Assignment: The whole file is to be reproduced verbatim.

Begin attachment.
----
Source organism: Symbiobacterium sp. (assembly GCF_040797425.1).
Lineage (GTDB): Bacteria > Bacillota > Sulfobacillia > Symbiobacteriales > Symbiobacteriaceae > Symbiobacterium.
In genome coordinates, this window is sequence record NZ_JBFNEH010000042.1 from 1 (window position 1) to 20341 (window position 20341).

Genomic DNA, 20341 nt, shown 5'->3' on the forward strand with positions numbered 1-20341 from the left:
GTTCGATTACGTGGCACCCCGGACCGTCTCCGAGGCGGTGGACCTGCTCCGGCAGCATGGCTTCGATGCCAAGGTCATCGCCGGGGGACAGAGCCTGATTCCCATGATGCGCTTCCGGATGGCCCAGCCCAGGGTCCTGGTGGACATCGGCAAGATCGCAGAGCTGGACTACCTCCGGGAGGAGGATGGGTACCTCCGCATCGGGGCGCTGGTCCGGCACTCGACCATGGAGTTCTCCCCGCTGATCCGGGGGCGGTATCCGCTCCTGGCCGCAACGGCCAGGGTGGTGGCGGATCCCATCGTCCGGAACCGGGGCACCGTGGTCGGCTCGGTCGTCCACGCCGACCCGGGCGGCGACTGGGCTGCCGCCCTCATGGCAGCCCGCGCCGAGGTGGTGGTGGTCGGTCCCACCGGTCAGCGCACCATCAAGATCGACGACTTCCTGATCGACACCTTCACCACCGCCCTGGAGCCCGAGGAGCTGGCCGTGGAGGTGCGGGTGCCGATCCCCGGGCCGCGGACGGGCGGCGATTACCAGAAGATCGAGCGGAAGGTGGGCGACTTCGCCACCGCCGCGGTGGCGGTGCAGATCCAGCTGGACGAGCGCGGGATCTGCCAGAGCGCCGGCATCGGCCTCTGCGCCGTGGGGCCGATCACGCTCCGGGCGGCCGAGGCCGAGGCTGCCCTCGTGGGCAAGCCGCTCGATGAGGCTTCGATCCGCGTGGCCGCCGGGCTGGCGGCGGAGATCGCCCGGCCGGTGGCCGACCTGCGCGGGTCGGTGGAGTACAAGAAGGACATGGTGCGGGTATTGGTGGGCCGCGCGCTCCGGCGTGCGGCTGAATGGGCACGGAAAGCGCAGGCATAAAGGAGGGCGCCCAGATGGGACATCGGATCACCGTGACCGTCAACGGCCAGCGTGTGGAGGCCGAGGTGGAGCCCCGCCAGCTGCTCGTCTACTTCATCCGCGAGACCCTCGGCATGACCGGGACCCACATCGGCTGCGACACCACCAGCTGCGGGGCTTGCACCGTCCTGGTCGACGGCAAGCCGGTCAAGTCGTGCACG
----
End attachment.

Source organism: Symbiobacterium sp. (assembly GCF_040797425.1).
Lineage (GTDB): Bacteria > Bacillota > Sulfobacillia > Symbiobacteriales > Symbiobacteriaceae > Symbiobacterium.
In genome coordinates, this window is sequence record NZ_JBFNEH010000042.1 from 1 (window position 1) to 20341 (window position 20341).

Genomic DNA, 20341 nt, shown 5'->3' on the forward strand with positions numbered 1-20341 from the left:
GTTCGATTACGTGGCACCCCGGACCGTCTCCGAGGCGGTGGACCTGCTCCGGCAGCATGGCTTCGATGCCAAGGTCATCGCCGGGGGACAGAGCCTGATTCCCATGATGCGCTTCCGGATGGCCCAGCCCAGGGTCCTGGTGGACATCGGCAAGATCGCAGAGCTGGACTACCTCCGGGAGGAGGATGGGTACCTCCGCATCGGGGCGCTGGTCCGGCACTCGACCATGGAGTTCTCCCCGCTGATCCGGGGGCGGTATCCGCTCCTGGCCGCAACGGCCAGGGTGGTGGCGGATCCCATCGTCCGGAACCGGGGCACCGTGGTCGGCTCGGTCGTCCACGCCGACCCGGGCGGCGACTGGGCTGCCGCCCTCATGGCAGCCCGCGCCGAGGTGGTGGTGGTCGGTCCCACCGGTCAGCGCACCATCAAGATCGACGACTTCCTGATCGACACCTTCACCACCGCCCTGGAGCCCGAGGAGCTGGCCGTGGAGGTGCGGGTGCCGATCCCCGGGCCGCGGACGGGCGGCGATTACCAGAAGATCGAGCGGAAGGTGGGCGACTTCGCCACCGCCGCGGTGGCGGTGCAGATCCAGCTGGACGAGCGCGGGATCTGCCAGAGCGCCGGCATCGGCCTCTGCGCCGTGGGGCCGATCACGCTCCGGGCGGCCGAGGCCGAGGCTGCCCTCGTGGGCAAGCCGCTCGATGAGGCTTCGATCCGCGTGGCCGCCGGGCTGGCGGCGGAGATCGCCCGGCCGGTGGCCGACCTGCGCGGGTCGGTGGAGTACAAGAAGGACATGGTGCGGGTATTGGTGGGCCGCGCGCTCCGGCGTGCGGCTGAATGGGCACGGAAAGCGCAGGCATAAAGGAGGGCGCCCAGATGGGACATCGGATCACCGTGACCGTCAACGGCCAGCGTGTGGAGGCCGAGGTGGAGCCCCGCCAGCTGCTCGTCTACTTCATCCGCGAGACCCTCGGCATGACCGGGACCCACATCGGCTGCGACACCACCAGCTGCGGGGCTTGCACCGTCCTGGTCGACGGCAAGCCGGTCAAGTCGTGCACG